But the narrative here is a little more adult than most. As Watch Dogs's unfolds, Pearce is revealed to be little more than a sociopath. The methods he uses are irresponsible and reckless and his determination is so single-minded it shuts out any other human concerns. After a while, it's hard not to see Pearce ultimately as the one most responsible for visiting misery on both himself and his loved ones.

Without going into too much detail, Pearce's quest costs him a lot. By the time the credits roll one would be hard pressed to argue that any of what he did was worth it – if anything he accomplished makes any difference at all – beyond, obviously, driving the action in a rather entertaining game.

Watch Dogs: Features

And Watch Dogs has content to burn. By hacking into central computers and radar towers of ctOS – the shadowy operating system that runs the electronic infrastructure of Chicago – players can open up the ability to hack devices in Pearce's vicinity.

They can unlock side-quests ranging from vigilante crime stops, to races, to VR games to missions that tie back into the main narrative – one involving busting up a human trafficking ring is particularly satisfying.

The multiplayer also compliments the action wonderfully. Instead of a series of maps, matches and mini-games, players are able to invade one another's single campaigns.

As they barrel through the city streets, they'll be given opportunities to hack other players phones, or they'll find themselves being hacked. In this instance, Watch Dogs becomes a brief game of cat and mouse as the victim of the hack attempts to identify their invader and then hunt them down.

The game's second biggest trump card is the open-ended way in which players are allowed to approach most missions. While there will be instances in which the direct approach is dictated by the level design, many of the missions in Watch Dogs contain multiple solutions.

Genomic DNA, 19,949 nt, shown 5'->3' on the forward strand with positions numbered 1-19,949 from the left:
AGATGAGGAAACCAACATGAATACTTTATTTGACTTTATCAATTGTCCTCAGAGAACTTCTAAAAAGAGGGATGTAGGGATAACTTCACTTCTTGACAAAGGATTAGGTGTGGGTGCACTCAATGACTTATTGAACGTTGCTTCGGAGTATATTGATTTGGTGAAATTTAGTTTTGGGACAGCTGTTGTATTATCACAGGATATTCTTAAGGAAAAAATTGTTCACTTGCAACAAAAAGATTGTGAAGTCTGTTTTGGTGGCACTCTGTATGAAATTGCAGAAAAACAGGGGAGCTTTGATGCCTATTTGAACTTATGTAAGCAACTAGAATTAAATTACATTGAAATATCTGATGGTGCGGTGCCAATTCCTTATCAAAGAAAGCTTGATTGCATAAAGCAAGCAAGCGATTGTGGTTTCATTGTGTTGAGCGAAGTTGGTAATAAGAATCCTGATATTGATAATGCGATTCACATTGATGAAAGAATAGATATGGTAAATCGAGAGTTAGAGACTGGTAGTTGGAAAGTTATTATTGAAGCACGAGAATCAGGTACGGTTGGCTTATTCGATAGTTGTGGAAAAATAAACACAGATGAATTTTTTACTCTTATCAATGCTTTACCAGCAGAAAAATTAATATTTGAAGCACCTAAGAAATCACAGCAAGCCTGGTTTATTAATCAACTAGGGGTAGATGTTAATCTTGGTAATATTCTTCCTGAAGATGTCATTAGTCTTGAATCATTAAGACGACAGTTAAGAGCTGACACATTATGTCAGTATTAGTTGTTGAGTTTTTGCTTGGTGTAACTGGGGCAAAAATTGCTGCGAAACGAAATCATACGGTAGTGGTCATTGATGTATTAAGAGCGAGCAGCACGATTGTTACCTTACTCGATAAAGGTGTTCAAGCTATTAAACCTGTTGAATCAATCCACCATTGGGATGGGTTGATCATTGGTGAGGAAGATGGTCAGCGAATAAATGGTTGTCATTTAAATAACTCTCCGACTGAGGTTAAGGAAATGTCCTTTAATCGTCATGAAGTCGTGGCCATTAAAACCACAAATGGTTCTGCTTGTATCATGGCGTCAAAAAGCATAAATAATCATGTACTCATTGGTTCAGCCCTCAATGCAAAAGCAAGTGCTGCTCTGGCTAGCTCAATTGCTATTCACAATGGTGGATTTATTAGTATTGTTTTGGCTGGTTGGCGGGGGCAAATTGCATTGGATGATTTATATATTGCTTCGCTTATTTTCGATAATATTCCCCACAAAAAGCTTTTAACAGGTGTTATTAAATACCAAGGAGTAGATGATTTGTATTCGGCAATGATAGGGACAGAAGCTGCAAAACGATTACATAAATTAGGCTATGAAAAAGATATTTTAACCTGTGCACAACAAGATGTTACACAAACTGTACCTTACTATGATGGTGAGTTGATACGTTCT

It's certainly possible, for example, to storm into a ctOS outpost and blast everyone to kingdom come. But if you manage to work out the angles on each of the CCTV cameras, it's possible to hack the central node without wasting a bullet.

Watch Dogs: Structure

That having been said, Watch Dogs' structure is very similar to a couple of recent Ubisoft flagship titles. The ctOS node hacks instantly recall the Eagle Points from the Assassin's Creed series and the radar towers in Far Cry 3.

Also, while Pearce doesn't leap from building to building – which is fair, since Chicago is a cathedral of skyscrapers – the flowing, free-running aspect to his movements instantly recall the cowled protagonists from Assassin's Creed. Watch Dogs has its own rhythm, certainly, but players will note there are some overly familiar beats in this mix.

Watch Dogs: Verdict

So Watch Dogs doesn't exactly reinvent the wheel for the sand-box genre, but that doesn't mean it's not worth investing in. It's an engrossing and compelling power trip underpinned by a layered narrative that boasts some rather decent writing.

For a game that bestows the power to hack the planet on players, Watch Dogs at least makes a worthwhile effort to check the player's moral compass. It never forces them into doing anything they don't want – nor does it close off the opportunity to wreak mayhem.

But in the end, it serves up a reminder that every action has a consequence and that revenge, while providing short-lived satisfaction, is ultimately a rather empty-handed exercise.

Watch Dogs release date: Out now

Watch Dogs price: From £39.99